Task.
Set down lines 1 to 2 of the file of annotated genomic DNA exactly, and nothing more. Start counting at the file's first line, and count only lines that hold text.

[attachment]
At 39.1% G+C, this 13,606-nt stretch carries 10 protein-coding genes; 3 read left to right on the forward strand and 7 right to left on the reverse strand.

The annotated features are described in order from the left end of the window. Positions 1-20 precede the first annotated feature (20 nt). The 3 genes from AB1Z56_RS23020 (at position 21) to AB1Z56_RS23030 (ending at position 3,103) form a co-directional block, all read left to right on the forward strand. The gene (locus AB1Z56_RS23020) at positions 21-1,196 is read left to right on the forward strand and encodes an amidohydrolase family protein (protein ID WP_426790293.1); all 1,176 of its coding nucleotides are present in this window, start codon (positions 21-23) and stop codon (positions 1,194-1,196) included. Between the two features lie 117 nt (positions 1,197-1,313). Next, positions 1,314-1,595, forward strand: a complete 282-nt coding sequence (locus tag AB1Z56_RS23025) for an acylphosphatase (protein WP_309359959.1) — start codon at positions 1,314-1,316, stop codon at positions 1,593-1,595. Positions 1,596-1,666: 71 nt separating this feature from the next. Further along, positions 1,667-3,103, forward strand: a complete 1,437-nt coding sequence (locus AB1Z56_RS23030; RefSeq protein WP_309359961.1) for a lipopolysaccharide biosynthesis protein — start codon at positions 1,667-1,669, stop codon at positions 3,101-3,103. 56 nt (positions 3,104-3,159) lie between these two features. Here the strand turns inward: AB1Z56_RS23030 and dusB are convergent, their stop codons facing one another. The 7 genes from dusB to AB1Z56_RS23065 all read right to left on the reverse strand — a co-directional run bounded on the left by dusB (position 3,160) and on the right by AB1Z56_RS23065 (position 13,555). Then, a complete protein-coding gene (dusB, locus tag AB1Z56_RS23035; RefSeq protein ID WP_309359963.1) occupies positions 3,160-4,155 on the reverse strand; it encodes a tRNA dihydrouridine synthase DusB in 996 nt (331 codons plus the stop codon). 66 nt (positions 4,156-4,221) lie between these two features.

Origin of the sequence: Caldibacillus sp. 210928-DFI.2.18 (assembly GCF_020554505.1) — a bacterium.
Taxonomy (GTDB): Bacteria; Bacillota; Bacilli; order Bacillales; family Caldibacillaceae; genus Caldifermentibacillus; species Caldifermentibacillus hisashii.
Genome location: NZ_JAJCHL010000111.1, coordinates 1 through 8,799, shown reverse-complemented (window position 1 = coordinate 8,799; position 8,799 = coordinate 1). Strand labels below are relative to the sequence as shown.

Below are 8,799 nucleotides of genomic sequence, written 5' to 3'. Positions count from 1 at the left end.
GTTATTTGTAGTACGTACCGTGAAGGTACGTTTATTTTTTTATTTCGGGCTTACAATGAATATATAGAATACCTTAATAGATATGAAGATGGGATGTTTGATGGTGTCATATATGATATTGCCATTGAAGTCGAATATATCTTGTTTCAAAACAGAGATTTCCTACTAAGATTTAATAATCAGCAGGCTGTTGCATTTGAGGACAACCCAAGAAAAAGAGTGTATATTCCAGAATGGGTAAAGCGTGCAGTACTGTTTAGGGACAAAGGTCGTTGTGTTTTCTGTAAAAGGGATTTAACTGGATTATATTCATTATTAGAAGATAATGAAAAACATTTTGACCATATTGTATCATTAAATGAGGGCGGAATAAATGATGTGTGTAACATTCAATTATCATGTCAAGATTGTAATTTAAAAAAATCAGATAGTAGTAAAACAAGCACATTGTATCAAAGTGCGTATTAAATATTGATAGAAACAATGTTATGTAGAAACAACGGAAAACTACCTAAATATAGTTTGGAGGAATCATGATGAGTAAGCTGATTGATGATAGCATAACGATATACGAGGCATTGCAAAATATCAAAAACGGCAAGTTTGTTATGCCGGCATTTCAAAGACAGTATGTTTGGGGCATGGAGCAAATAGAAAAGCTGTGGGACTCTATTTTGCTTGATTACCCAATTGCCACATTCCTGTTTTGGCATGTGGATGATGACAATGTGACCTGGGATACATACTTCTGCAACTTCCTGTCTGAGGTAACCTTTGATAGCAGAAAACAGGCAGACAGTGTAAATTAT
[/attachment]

At 39.1% G+C, this 13,606-nt stretch carries 10 protein-coding genes; 3 read left to right on the forward strand and 7 right to left on the reverse strand.

The annotated features are described in order from the left end of the window. Positions 1-20 precede the first annotated feature (20 nt). The 3 genes from AB1Z56_RS23020 (at position 21) to AB1Z56_RS23030 (ending at position 3,103) form a co-directional block, all read left to right on the forward strand. The gene (locus AB1Z56_RS23020) at positions 21-1,196 is read left to right on the forward strand and encodes an amidohydrolase family protein (protein ID WP_426790293.1); all 1,176 of its coding nucleotides are present in this window, start codon (positions 21-23) and stop codon (positions 1,194-1,196) included. Between the two features lie 117 nt (positions 1,197-1,313). Next, positions 1,314-1,595, forward strand: a complete 282-nt coding sequence (locus tag AB1Z56_RS23025) for an acylphosphatase (protein WP_309359959.1) — start codon at positions 1,314-1,316, stop codon at positions 1,593-1,595. Positions 1,596-1,666: 71 nt separating this feature from the next. Further along, positions 1,667-3,103, forward strand: a complete 1,437-nt coding sequence (locus AB1Z56_RS23030; RefSeq protein WP_309359961.1) for a lipopolysaccharide biosynthesis protein — start codon at positions 1,667-1,669, stop codon at positions 3,101-3,103. 56 nt (positions 3,104-3,159) lie between these two features. Here the strand turns inward: AB1Z56_RS23030 and dusB are convergent, their stop codons facing one another. The 7 genes from dusB to AB1Z56_RS23065 all read right to left on the reverse strand — a co-directional run bounded on the left by dusB (position 3,160) and on the right by AB1Z56_RS23065 (position 13,555). Then, a complete protein-coding gene (dusB, locus tag AB1Z56_RS23035; RefSeq protein ID WP_309359963.1) occupies positions 3,160-4,155 on the reverse strand; it encodes a tRNA dihydrouridine synthase DusB in 996 nt (331 codons plus the stop codon). 66 nt (positions 4,156-4,221) lie between these two features.